to a business of the Northern countries and supporting the climate impacted countries has been considering as a mercy of the rich countries. For instance, in Bangladesh, climate change adaptation fund that constituted by the DFID and their donor supporters has been proposed to be managed by the World Bank, while the fund might be used as a tool of business for favoring the riches and may not be benevolent for our country. Another example of the irresponsible manner of the rich countries could be drawn from the recently concluded G 8 summit held in Italy while they presents a worrying model of how climate talks will play out in the run-up to the Copenhagen summit in next December. The G 8 countries clearly fail to grasp the scale of the solution required to deal with climate change, larger developing countries are blamed for a lack of ambition. Developed countries now up to the next six months in
Bangladesh: A creditor of eco-debt Bangladesh was a part of Indian subcontinent and exploited by the British colonial regime from 1757 to 1947. Then again the country exploited by the Pakistani Regime during 1947-1971. During this colonial regime the country was exploited through the repatriated the natural resource which made the benefit of the rulers. An Indian social analyst has shown that the British per capita income has been increased 14% between 1700 and 1760 and 34% 1760 and 1820 and, 100% 1820 and 1870. This was possible due to resource export from Indian sub continent but development made in Britain. In the following years of country‟s liberation in 1971, in the name of development partnership, the Northern countries imposed flawed development paradigm with a set of neoliberal policy approach to continue resource outflow by their collaborators (IFIs and MNCs). These policies are playing a role to snatch the domestic resource (especially natural and human) and repatriate those ultimately making the countries poor and environmentally harmful. The over exploitation of ecological resources by the Northern countries reduced and even destroyed Earth‟s capacity to absorb greenhouse gases and also denied equally share to the atmospheric space for all.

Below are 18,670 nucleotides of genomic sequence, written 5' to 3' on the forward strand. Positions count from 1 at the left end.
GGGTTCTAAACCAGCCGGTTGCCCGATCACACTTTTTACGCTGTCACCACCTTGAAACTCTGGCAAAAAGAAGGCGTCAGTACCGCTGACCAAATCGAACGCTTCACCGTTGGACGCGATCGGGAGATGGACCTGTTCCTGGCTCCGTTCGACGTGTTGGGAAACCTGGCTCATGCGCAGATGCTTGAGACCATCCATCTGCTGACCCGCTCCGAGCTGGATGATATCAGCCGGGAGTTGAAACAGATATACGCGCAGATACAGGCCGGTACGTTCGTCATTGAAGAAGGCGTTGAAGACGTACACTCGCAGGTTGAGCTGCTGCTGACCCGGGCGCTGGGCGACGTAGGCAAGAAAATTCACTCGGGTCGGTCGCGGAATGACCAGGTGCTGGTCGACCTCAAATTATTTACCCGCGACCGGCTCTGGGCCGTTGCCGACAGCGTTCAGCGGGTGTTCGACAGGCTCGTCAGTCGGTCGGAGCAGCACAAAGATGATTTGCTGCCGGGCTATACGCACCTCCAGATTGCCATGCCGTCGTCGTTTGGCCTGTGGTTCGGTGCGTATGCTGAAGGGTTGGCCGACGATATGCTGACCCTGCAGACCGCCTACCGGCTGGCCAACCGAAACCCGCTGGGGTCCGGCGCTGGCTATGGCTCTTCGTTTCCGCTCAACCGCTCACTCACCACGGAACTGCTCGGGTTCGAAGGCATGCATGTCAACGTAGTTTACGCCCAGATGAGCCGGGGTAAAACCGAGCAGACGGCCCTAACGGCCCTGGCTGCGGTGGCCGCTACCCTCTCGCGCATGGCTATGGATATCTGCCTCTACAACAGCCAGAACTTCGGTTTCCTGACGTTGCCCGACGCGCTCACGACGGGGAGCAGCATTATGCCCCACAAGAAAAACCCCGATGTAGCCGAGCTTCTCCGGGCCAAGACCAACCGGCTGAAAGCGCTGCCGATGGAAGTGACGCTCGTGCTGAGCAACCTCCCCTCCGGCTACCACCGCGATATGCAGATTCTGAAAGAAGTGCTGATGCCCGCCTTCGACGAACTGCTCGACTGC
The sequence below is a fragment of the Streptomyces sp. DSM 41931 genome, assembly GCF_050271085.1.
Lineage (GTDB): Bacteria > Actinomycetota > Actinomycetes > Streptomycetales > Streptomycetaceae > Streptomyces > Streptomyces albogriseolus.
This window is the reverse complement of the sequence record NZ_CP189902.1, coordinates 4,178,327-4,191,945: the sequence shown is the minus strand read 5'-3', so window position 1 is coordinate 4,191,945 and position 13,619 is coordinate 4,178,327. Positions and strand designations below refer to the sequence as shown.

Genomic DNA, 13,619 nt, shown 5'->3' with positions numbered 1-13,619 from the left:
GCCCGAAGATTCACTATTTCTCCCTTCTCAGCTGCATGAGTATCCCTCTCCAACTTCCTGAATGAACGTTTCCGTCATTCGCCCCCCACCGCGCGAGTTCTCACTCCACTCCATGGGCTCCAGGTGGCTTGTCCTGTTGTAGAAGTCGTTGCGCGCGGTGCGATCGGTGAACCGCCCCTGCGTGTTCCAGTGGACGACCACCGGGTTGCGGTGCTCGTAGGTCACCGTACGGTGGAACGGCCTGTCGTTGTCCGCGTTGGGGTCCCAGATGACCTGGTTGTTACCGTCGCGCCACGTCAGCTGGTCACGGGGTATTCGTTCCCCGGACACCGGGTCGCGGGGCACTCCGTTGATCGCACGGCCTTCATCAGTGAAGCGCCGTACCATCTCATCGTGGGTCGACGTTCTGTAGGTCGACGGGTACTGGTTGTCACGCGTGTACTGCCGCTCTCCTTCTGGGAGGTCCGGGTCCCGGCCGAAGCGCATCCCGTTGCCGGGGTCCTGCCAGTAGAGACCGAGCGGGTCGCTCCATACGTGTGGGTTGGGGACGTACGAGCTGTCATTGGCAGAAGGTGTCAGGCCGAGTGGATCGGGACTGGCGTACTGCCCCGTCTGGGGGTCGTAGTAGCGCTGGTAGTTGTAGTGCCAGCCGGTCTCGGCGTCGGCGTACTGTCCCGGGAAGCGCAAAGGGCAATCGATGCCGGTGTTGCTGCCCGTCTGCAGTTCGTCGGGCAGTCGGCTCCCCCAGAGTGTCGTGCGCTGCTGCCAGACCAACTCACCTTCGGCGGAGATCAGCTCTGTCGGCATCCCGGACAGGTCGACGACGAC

5. Ecological Debt campaign is important before CoP 15 in Copenhagen